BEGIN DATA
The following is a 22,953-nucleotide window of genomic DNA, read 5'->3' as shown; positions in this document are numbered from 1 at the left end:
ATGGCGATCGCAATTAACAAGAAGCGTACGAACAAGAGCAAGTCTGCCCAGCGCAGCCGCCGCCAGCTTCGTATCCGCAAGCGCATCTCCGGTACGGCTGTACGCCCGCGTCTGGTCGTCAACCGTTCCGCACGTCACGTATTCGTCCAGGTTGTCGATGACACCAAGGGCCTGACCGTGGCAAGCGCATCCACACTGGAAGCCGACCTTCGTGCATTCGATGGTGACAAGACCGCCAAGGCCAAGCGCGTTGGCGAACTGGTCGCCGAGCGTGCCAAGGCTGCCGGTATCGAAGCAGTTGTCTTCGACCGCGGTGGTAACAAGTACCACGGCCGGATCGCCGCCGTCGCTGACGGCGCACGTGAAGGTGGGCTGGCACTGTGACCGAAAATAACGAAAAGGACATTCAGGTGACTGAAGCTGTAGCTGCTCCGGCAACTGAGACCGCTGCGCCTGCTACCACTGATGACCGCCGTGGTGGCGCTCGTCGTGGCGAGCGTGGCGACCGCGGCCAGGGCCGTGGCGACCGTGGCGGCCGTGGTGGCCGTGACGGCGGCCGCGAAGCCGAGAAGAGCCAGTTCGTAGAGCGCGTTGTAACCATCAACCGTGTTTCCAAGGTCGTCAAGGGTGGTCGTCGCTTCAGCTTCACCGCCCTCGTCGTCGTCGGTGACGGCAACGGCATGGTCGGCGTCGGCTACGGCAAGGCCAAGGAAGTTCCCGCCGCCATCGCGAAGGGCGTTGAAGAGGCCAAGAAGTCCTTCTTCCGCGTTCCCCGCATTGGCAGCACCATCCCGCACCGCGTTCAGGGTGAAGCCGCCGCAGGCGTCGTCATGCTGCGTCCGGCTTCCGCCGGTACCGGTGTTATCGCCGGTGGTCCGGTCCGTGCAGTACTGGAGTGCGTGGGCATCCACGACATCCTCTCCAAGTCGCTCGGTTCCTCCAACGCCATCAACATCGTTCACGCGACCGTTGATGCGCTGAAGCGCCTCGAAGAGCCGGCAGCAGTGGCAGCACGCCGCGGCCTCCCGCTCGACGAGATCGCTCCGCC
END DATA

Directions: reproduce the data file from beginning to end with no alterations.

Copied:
The following is a 22,953-nucleotide window of genomic DNA, read 5'->3' as shown; positions in this document are numbered from 1 at the left end:
ATGGCGATCGCAATTAACAAGAAGCGTACGAACAAGAGCAAGTCTGCCCAGCGCAGCCGCCGCCAGCTTCGTATCCGCAAGCGCATCTCCGGTACGGCTGTACGCCCGCGTCTGGTCGTCAACCGTTCCGCACGTCACGTATTCGTCCAGGTTGTCGATGACACCAAGGGCCTGACCGTGGCAAGCGCATCCACACTGGAAGCCGACCTTCGTGCATTCGATGGTGACAAGACCGCCAAGGCCAAGCGCGTTGGCGAACTGGTCGCCGAGCGTGCCAAGGCTGCCGGTATCGAAGCAGTTGTCTTCGACCGCGGTGGTAACAAGTACCACGGCCGGATCGCCGCCGTCGCTGACGGCGCACGTGAAGGTGGGCTGGCACTGTGACCGAAAATAACGAAAAGGACATTCAGGTGACTGAAGCTGTAGCTGCTCCGGCAACTGAGACCGCTGCGCCTGCTACCACTGATGACCGCCGTGGTGGCGCTCGTCGTGGCGAGCGTGGCGACCGCGGCCAGGGCCGTGGCGACCGTGGCGGCCGTGGTGGCCGTGACGGCGGCCGCGAAGCCGAGAAGAGCCAGTTCGTAGAGCGCGTTGTAACCATCAACCGTGTTTCCAAGGTCGTCAAGGGTGGTCGTCGCTTCAGCTTCACCGCCCTCGTCGTCGTCGGTGACGGCAACGGCATGGTCGGCGTCGGCTACGGCAAGGCCAAGGAAGTTCCCGCCGCCATCGCGAAGGGCGTTGAAGAGGCCAAGAAGTCCTTCTTCCGCGTTCCCCGCATTGGCAGCACCATCCCGCACCGCGTTCAGGGTGAAGCCGCCGCAGGCGTCGTCATGCTGCGTCCGGCTTCCGCCGGTACCGGTGTTATCGCCGGTGGTCCGGTCCGTGCAGTACTGGAGTGCGTGGGCATCCACGACATCCTCTCCAAGTCGCTCGGTTCCTCCAACGCCATCAACATCGTTCACGCGACCGTTGATGCGCTGAAGCGCCTCGAAGAGCCGGCAGCAGTGGCAGCACGCCGCGGCCTCCCGCTCGACGAGATCGCTCCGCC